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Prince Mangosuthu Gatsha Buthelezi

Prince Mangosuthu Gatsha Buthelezi

Introduction

About

Prince Mangosuthu Gatsha Buthelezi (born 27 August 1928) is a South African politician and Zulu prince who is currently a Member of Parliament and the traditional prime minister to the Zulu royal family. He was Chief Minister of the KwaZulu bantustan during apartheid and founded the Inkatha Freedom Party (IFP) in 1975. He also served as Minister of Home Affairs from 1994 to 2004.

Buthelezi was one of the most prominent black politicians of the apartheid era and his legacy in that period remains controversial. He was the sole political leader of the KwaZulu government, entering when it was still the native reserve of Zululand in 1970 and remaining in office until it was abolished in 1994. Critics described his administration as a de facto one-party state, intolerant of political opposition and dominated by Inkatha (now the IFP), Buthelezi's political movement. In parallel to his mainstream political career, Buthelezi held the Inkosi of the Buthelezi clan and was traditional prime minister to three successive Zulu kings, beginning with King Cyprian Bhekuzulu in 1954. He was himself born into the Zulu royal family; his maternal great-grandfather was King Cetshwayo kaMpande, whom he played in the 1964 film Zulu. While leader of KwaZulu, Buthelezi both strengthened and appropriated the public profile of the monarchy, reviving it as a symbol of Zulu nationalism. Bolstered by royal support, state resources, and Buthelezi's personal popularity, Inkatha became one of the largest political organisations in the country.

During the same period, Buthelezi publicly opposed apartheid and often took a patently obstructive stance toward the apartheid government. He lobbied consistently for the release of Nelson Mandela and staunchly refused to accept the nominal independence which the government offered to KwaZulu, correctly judging that it was a superficial independence. However, Buthelezi was derided in some quarters for participating in the bantustan system, a central pillar of apartheid, and for his moderate stance on such issues as free markets, armed struggle, and international sanctions. He became a bête noire of young activists in the Black Consciousness movement and was repudiated by many in the African National Congress (ANC). A former ANC Youth League member, Buthelezi had aligned himself and Inkatha with the ANC in the 1970s, but in the 1980s their relationship became increasingly acrimonious. It emerged in the 1990s that Buthelezi had accepted money and military assistance from the apartheid regime for Inkatha, arguably stoking the political violence in KwaZulu and Natal in the 1980s and 1990s.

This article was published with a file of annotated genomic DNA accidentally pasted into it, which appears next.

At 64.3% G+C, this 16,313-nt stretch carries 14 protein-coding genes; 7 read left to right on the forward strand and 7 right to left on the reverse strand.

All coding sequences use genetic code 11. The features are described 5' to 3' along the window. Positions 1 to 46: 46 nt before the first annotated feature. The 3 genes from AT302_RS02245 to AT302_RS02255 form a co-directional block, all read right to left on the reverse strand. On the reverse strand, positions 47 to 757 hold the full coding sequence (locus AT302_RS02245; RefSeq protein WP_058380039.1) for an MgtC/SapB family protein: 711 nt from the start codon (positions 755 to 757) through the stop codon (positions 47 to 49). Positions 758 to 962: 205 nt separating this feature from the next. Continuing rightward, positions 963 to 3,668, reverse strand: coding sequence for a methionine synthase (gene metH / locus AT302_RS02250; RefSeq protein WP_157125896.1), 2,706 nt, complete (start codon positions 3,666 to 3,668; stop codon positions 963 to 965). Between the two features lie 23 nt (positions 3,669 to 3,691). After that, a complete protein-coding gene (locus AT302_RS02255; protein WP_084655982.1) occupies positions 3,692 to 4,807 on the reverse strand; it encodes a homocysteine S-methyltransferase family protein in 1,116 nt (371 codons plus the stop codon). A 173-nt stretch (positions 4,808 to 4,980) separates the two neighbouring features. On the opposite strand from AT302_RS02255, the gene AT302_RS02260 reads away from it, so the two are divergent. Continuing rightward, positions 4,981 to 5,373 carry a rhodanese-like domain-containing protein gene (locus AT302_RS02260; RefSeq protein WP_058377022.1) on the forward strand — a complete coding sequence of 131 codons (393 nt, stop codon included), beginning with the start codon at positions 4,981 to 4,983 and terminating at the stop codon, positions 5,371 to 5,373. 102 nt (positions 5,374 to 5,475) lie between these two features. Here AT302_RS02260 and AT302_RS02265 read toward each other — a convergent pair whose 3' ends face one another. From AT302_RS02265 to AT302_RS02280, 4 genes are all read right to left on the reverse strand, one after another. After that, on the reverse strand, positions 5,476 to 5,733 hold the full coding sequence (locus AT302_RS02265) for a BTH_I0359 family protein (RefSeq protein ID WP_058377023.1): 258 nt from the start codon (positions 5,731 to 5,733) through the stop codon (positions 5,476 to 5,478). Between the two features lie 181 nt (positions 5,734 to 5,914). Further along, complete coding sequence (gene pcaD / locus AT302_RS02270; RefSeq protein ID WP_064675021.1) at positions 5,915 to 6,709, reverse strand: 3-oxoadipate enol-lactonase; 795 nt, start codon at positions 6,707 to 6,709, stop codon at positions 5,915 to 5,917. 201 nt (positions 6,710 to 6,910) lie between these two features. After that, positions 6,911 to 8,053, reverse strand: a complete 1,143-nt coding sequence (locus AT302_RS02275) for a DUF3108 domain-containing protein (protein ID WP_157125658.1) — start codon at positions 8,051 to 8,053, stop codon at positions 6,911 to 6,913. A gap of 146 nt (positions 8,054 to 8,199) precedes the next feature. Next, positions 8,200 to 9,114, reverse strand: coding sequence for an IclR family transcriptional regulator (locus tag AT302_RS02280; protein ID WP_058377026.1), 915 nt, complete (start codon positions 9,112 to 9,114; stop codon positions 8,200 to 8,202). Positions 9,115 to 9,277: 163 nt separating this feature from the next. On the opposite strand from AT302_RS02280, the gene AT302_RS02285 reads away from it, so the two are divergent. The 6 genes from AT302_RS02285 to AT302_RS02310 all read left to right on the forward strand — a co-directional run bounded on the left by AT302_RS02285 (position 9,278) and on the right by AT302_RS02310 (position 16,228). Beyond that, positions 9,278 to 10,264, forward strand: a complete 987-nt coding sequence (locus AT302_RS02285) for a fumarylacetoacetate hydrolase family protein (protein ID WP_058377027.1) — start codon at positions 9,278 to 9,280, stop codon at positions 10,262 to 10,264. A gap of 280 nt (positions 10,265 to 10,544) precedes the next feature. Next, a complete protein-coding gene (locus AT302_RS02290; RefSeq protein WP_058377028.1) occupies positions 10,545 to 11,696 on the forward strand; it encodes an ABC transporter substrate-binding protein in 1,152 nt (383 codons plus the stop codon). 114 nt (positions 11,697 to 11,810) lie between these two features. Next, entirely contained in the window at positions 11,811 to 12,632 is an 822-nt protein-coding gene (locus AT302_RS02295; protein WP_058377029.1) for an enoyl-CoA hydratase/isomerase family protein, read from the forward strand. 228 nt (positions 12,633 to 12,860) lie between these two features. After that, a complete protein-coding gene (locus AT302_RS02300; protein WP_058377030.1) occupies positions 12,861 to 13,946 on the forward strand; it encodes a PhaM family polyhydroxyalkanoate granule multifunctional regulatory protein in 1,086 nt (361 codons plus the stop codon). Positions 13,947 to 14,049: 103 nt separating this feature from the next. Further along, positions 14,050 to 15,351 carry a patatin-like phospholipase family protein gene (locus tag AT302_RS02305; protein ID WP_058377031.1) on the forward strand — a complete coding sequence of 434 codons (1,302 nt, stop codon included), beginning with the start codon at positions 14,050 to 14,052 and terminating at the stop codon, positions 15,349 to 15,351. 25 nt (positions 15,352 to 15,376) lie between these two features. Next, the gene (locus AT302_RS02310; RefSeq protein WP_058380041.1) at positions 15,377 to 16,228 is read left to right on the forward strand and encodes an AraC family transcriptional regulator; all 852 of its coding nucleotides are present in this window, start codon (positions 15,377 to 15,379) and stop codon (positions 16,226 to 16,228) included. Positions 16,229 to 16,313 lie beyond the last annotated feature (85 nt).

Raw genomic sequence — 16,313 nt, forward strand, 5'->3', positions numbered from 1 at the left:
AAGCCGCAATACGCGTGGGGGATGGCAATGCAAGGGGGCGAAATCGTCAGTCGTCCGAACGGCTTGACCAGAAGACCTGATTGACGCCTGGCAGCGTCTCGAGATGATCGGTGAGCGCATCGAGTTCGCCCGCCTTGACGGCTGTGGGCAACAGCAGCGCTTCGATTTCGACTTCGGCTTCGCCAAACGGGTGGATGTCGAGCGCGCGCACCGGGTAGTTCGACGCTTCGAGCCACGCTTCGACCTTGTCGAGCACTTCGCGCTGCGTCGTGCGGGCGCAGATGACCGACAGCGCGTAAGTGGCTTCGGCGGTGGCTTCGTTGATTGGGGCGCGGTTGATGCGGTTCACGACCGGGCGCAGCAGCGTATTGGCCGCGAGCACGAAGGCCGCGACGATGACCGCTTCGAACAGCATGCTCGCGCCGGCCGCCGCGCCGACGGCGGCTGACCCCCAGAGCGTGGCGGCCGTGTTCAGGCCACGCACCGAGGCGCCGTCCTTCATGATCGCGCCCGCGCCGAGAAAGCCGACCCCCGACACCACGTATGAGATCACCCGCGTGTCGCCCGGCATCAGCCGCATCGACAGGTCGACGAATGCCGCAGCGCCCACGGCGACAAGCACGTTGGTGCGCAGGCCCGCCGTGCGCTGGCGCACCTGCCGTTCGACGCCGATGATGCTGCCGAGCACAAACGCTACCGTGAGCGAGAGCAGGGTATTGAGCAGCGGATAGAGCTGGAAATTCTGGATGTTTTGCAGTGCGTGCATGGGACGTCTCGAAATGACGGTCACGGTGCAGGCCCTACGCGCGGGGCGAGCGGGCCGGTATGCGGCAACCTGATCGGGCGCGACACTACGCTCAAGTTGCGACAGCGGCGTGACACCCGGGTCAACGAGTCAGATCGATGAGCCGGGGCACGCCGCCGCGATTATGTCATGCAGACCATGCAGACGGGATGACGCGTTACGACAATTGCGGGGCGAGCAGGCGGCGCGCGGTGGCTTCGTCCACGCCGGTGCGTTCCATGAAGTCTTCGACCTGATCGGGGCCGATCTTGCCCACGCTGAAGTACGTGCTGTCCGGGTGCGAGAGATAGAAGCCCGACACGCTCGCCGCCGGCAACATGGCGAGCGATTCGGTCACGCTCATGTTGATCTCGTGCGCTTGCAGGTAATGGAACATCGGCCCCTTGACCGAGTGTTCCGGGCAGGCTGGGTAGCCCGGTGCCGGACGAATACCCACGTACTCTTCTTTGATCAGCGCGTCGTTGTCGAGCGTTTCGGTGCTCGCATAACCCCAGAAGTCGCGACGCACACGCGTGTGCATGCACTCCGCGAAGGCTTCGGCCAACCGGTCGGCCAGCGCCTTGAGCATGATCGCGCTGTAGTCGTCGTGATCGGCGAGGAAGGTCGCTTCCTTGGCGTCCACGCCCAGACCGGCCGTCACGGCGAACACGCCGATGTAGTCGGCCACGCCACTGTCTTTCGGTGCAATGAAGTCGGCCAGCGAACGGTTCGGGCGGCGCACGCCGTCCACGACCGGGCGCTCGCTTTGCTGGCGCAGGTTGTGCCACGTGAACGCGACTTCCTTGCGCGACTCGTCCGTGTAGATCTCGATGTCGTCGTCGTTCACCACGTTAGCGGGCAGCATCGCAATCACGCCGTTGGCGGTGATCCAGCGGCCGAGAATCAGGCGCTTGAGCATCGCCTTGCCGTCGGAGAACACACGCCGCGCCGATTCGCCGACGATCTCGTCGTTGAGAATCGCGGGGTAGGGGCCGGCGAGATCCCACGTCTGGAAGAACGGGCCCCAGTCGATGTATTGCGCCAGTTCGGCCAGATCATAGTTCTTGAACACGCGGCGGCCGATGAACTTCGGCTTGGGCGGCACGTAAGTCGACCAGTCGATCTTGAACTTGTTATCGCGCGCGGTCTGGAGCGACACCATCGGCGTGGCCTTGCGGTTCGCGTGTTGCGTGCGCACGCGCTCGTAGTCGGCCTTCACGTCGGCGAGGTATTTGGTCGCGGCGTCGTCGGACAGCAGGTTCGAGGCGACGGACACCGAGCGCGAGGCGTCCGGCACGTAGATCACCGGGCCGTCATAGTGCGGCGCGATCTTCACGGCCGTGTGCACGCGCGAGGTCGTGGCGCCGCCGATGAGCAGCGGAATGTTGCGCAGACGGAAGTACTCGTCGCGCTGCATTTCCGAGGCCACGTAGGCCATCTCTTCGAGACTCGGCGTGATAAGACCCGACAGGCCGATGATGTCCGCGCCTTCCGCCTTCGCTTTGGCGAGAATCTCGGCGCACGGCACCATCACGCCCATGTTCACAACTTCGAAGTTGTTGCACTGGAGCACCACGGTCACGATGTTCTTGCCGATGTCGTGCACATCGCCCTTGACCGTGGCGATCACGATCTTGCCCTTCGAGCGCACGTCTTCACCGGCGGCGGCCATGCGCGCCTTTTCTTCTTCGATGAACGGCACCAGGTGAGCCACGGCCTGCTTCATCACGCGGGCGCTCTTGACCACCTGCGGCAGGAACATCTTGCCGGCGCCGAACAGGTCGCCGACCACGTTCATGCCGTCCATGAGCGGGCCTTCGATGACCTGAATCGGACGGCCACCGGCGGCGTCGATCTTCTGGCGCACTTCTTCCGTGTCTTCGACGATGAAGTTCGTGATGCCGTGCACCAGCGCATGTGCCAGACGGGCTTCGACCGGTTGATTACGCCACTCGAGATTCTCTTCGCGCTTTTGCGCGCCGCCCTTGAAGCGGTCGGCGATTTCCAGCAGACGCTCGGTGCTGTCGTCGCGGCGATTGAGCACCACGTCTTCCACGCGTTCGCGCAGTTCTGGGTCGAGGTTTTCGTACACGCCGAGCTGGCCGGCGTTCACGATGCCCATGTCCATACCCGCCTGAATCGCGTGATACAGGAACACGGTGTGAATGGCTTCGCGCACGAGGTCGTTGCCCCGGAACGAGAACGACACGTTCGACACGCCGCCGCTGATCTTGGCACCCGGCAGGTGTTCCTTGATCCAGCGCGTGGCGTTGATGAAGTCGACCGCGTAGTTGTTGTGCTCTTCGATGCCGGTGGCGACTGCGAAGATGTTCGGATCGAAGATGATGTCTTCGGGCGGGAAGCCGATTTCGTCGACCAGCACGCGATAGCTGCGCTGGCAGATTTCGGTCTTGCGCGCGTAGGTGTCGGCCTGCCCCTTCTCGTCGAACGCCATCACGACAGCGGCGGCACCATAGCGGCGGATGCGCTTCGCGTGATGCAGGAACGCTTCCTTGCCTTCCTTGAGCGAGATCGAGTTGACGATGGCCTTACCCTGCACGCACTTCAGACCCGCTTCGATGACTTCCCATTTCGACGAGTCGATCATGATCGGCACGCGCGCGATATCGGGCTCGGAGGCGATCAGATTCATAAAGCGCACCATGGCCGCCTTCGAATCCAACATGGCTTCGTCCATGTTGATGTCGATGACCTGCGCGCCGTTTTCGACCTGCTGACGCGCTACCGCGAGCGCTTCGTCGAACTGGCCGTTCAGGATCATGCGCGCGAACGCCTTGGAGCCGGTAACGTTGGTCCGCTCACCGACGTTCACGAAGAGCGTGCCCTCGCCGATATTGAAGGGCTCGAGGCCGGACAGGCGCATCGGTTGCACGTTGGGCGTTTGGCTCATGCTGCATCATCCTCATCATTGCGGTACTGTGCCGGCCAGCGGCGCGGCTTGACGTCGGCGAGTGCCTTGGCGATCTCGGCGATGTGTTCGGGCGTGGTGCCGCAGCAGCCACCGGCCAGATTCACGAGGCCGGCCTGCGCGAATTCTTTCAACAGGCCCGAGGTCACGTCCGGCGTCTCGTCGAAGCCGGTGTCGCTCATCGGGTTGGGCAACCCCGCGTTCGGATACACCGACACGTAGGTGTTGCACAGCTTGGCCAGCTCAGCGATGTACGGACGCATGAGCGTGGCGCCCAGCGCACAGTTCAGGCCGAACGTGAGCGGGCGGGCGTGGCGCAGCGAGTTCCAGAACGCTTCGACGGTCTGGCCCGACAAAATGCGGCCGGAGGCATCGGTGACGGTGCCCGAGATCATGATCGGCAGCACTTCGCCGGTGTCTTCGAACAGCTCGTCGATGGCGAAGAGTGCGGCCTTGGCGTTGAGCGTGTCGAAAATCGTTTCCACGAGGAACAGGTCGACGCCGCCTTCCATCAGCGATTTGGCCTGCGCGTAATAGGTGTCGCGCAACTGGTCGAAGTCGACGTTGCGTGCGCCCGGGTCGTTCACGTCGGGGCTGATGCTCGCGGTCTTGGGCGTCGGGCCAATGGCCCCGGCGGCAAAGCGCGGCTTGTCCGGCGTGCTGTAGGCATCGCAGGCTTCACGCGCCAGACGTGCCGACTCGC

He also played a complicated role during the negotiations to end apartheid, for which he helped set the framework as early as 1974 with the Mahlabatini Declaration of Faith. During the Congress for a Democratic South Africa, the IFP under Buthelezi lobbied for a federal system in South Africa with strong guarantees for regional autonomy and the status of Zulu traditional leaders. This proposal did not take hold and Buthelezi became aggrieved by what he perceived as the growing marginalisation both of the IFP and of himself personally, as negotiations were increasingly dominated by the ANC and the white National Party government. He established the Concerned South Africans Group with other conservatives, withdrew from the negotiations, and launched a boycott of the 1994 general election, South Africa's first under universal suffrage. However, despite fears that Buthelezi would upend the peaceful transition entirely, Buthelezi and the IFP not only participated in the election but also joined the Government of National Unity formed afterwards by newly elected President Mandela. Buthelezi served as Minister of Home Affairs under Mandela and under his successor, Thabo Mbeki, despite near-continuous tensions between the IFP and the governing ANC.